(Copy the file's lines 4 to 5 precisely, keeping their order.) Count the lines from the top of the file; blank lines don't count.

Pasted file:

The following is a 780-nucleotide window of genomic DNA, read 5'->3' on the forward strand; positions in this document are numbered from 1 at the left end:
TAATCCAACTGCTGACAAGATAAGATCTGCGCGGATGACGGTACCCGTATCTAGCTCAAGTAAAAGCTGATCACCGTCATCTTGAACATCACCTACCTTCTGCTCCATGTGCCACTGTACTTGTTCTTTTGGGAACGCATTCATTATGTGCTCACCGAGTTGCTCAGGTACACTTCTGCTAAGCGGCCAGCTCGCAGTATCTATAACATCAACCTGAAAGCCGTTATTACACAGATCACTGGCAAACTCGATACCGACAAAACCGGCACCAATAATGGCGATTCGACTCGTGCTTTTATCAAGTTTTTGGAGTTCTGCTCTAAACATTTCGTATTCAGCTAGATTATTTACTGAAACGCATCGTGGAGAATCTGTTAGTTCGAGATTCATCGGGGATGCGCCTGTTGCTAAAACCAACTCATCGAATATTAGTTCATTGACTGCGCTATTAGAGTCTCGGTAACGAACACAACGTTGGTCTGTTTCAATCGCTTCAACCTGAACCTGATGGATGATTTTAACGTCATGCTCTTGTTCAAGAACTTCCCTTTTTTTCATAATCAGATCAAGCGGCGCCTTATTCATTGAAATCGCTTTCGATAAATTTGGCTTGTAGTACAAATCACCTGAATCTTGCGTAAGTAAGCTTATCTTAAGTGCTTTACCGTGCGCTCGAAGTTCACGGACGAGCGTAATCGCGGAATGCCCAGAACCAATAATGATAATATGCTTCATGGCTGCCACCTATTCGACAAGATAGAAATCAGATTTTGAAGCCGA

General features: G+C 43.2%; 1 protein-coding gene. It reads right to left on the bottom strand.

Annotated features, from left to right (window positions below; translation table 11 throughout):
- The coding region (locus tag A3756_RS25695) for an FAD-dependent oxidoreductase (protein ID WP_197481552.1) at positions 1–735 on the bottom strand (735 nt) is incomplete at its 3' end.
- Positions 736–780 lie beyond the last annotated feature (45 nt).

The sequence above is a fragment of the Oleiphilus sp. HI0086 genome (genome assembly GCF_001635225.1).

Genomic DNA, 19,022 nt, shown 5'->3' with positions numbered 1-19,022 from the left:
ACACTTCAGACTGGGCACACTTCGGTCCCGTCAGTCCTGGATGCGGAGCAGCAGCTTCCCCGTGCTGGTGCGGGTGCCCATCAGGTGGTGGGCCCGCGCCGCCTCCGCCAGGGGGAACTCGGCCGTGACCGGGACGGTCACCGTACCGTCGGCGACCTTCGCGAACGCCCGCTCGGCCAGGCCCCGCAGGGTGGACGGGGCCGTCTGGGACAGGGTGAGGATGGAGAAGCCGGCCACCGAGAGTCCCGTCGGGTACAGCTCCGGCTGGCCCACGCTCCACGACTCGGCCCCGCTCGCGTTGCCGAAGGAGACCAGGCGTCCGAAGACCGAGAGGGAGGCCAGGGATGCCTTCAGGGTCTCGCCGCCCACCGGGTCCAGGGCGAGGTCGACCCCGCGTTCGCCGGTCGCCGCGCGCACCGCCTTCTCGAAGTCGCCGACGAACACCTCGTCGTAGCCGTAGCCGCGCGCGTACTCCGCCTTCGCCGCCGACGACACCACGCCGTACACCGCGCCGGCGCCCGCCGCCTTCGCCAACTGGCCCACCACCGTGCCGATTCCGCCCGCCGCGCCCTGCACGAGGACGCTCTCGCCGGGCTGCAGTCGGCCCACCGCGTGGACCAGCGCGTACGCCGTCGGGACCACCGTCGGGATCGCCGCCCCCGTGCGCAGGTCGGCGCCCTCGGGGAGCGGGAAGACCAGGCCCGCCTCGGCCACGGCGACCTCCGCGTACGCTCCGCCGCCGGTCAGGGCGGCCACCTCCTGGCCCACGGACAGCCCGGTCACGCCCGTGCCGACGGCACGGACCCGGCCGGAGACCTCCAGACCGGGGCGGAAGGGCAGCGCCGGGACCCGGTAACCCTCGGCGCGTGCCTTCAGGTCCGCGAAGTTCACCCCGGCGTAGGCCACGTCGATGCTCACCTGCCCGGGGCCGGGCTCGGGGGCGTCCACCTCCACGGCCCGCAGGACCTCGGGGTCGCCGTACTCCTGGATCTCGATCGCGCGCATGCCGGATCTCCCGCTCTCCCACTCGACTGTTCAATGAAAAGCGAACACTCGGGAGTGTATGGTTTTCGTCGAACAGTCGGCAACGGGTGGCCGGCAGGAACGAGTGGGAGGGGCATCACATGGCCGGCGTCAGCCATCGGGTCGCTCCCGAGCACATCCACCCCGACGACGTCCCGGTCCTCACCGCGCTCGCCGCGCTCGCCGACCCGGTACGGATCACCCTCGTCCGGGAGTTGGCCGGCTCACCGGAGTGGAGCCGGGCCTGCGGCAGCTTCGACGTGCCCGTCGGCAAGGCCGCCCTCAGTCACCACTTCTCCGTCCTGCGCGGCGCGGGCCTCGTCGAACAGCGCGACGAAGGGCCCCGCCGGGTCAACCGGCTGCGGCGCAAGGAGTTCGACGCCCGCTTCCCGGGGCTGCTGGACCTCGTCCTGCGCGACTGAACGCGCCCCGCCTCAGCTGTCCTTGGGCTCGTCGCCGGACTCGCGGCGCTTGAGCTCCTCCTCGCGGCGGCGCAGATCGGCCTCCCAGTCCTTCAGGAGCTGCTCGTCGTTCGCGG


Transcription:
Annotated features, from left to right (window positions below; translation table 11 throughout):
- The coding region (locus tag A3756_RS25695) for an FAD-dependent oxidoreductase (protein ID WP_197481552.1) at positions 1–735 on the bottom strand (735 nt) is incomplete at its 3' end.